- gastroparesis: A condition that affects digestion. If muscles in your GI tract stop working, your body slows down or stops the movement of food. Symptoms include nausea, vomiting, stomach pain, bloating, and acid reflux.
- ulcer: A sore on the lining of your stomach (peptic ulcer), small intestine, or esophagus.
- gastritis: Inflammation of your stomach lining.
- stomach cancer: This is a rare condition, but indigestion can be one of its signs.
How to reduce stress with ASMROur brain is programmed to stress us. It does that a lot and on just about any subject. Like a lot of behavioral reactions, stress used to be and still is a survival mechanism that our brain used in order to inject alertness when needed. It’s there so we could harness internal resources and spring into action in a matter of seconds when hunted or hunting.
Fortunately for us, we rarely need to spring into action nowadays to avoid a prowling lion. Today, stress is not helpful and is often counter-productive. When stressed, most of us lose focus and are immersed in unpleasant feelings.
In the past, we needed all that “potential energy” when we faced fight or flight situations. It probably saved our lives more than once. Today, this energy still exists in each of us in certain situations; if it is not discharged via some sort of conduit (either physical or of a more neural nature), it slows us down.
That’s why we need to get creative in the way we release stress. We don’t have time to go on a vacation every week; often we even can’t step away from the almighty computer, tablet, or cell phone.
Can you ever get used to working night shifts?Last Sunday the Daylight Saving Time ended, and if your reaction was similar to mine, it felt like we plunged right into the darkest time of year. Only a few days earlier, I'd be out and about in broad daylight to get your parcels delivered to you on time, then all of a sudden dusk had set in already.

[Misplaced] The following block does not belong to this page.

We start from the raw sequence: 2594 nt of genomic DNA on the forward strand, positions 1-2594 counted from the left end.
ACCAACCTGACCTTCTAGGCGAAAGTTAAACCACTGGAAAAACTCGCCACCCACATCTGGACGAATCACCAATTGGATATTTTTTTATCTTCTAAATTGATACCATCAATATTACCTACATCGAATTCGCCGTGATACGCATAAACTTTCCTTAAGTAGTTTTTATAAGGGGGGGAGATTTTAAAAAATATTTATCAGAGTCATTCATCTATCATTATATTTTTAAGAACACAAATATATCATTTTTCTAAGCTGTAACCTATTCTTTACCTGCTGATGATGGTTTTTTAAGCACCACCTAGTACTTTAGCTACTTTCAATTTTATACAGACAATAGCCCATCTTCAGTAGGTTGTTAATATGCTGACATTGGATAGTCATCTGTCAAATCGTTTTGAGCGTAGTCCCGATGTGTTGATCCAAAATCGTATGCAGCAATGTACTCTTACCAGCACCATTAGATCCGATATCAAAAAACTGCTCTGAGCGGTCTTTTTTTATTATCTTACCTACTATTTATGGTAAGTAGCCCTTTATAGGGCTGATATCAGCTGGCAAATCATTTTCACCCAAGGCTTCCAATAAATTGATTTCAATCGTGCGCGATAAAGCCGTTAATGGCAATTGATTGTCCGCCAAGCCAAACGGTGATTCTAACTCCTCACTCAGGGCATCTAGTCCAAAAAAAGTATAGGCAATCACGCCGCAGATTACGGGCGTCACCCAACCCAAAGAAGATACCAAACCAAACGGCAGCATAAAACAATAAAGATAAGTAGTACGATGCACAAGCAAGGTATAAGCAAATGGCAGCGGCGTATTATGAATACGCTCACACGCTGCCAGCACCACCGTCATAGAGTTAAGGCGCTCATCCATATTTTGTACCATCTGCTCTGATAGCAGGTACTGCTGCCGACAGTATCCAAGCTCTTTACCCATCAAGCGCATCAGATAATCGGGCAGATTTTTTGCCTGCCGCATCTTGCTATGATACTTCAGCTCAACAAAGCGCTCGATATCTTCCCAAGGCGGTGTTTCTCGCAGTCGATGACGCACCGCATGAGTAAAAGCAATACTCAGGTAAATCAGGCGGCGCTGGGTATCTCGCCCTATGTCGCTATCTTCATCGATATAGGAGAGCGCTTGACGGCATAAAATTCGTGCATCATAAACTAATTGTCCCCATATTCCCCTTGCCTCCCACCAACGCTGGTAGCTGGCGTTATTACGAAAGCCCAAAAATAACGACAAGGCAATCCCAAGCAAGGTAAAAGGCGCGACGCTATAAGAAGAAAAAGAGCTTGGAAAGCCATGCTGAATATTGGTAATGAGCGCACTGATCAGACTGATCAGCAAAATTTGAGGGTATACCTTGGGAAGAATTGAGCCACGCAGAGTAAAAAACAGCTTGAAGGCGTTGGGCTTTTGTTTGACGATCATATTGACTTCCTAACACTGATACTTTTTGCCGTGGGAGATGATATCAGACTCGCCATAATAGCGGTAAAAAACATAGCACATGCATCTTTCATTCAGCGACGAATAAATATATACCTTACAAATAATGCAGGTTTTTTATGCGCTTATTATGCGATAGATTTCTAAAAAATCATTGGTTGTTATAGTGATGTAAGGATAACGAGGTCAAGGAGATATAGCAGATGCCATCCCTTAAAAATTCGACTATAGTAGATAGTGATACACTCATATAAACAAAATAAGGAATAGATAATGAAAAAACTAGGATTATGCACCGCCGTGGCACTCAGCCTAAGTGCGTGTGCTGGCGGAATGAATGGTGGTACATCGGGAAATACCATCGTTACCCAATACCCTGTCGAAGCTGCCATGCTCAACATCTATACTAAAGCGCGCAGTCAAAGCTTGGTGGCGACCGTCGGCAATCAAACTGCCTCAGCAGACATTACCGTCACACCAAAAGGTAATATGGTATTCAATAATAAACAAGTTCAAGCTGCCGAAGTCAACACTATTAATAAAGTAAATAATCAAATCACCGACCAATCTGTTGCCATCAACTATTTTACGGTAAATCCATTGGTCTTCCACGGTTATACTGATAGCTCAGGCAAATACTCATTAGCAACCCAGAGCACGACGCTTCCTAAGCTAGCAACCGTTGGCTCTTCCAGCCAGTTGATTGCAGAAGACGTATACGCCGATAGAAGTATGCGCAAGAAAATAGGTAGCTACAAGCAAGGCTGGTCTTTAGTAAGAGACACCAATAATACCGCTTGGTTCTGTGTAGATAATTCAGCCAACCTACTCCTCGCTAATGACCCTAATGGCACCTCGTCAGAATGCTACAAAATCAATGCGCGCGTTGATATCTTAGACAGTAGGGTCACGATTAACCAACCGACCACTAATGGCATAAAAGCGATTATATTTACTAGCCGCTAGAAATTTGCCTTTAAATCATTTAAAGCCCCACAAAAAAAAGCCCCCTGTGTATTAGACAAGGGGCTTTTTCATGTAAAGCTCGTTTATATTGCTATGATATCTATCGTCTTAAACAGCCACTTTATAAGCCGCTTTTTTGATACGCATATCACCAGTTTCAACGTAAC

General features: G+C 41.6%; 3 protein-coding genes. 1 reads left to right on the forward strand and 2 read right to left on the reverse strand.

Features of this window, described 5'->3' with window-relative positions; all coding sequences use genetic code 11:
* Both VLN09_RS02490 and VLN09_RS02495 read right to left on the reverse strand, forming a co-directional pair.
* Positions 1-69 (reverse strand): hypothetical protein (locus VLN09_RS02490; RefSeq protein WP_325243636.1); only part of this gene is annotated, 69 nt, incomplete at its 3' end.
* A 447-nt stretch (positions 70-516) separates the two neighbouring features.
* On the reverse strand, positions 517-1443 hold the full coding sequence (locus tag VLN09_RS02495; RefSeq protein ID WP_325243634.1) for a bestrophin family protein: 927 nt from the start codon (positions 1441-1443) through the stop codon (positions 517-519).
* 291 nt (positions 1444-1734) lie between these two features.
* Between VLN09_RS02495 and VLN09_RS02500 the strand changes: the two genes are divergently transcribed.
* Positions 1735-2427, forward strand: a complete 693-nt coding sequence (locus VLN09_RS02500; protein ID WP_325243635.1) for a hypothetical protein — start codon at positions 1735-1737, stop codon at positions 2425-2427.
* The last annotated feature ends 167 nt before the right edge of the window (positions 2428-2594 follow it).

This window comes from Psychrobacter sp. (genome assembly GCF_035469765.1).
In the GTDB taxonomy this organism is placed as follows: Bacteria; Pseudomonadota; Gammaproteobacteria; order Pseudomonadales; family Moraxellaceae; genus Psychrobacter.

Maybe your reaction was similar, or if you are someone who rises early, you're happy to see the sun back for a short while when waking up.
Or, perhaps you aren't seeing the sun much at all, because you belong to the almost 20% of people who habitually work at weird hours. Some of you may only work night shifts, while others will have rotating shifts.
For those of you, who may for one reason or another will have to work in shifts soon, we have gathered more background information on how shift work affects your life and how to adapt to it.
Almost everyone has hard time adapting to night shifts, but most people can adapt to it within a few months.
Misconceptions about drug abuse"Did you hear the news already? Rich Piana died last week!" exclaimed a good friend of ours. "Rich who??" was my response. Then it dawned on me he was speaking of the same person about whom I had been reading the other day and of which I only remembered his face and enormous physique.
Rich Piana, who had a large group of followers on Youtube and Instagram, as he had a most bizarre amount of muscles and was famous for his grueling workouts.
Almost immediately everyone assumed he probably died due to overuse of steroids and associated muscle-building products.
It is not so weird to assume this as the amount of bodybuilders, who haven't lived past 50 years is staggering, because of the ever more dangerous means of attaining a muscular physique that is bigger than that of other competitors in bodybuilding demand more lives every decade.
The burning desire to create even more muscle mass wins from common sense. When discussing his death people referred a very good documentary called:Bigger, Stronger and Faster. Yet, at a lower level, the sports of recreational bodybuilders, apparently is one of the safest sports around.
How to deal with sleeplessness
Sleep problems are as old as mankind, but it has become more problematic than ever with the advent of modern technology resulting in "poor sleep hygiene". Exposure to bright light late at night results in falling asleep too late and sleeping too little, because it disturbs the body clock that is regulated by melatonin.
Take 2 capsules 20 to 30 minutes prior to bedtime, or as directed by your qualified health care consultant.
contains per daily serving (2 capsules)
valerian root (Valariana officinalis) 400mg †
L-tryptophan 300 mg †
GABA (gamma-amino butyric acid) 100 mg †
hops (Humulus luplulus L.) 100 mg †
lemon balm (Melissa officinalis) leaves 100 mg †
melatonin 0.3 mg †
† = Recommended Daily Intake not established
active ingredients (valerian, tryptophan, gamma-aminobutyric acid, hops, lemon balm, melatonin), filler (vegetable magnesium stearate), anticoagulant (siliciumdioxide), capsule (hydroxypropylmethylcellulose)
store in a cool, dry place, keep lid tightly cosed
keep out of reach of young children
Warning: Do not drive or operate machinery immediately following use of this product.
Do not use if you are pregnant, lactating or under the age of 18.
Anyone who has been diagnosed with MS, lymphoma, leukemia, diabetes, epilepsy, autoimmune disease, or uses MAO inhibitors (such as iproniazid) should not take melatonin.
Do notuse if asthmatic. Melatonin may provoke an asthma attack in persons that already have asthma.
contains no familiar allergens (wheat, gluten, soy, lupin, nuts/tree nuts, celery, mustard, sesame seeds, dairy, egg, fish/shellfish or mollusks)
suitable for vegetarians and vegans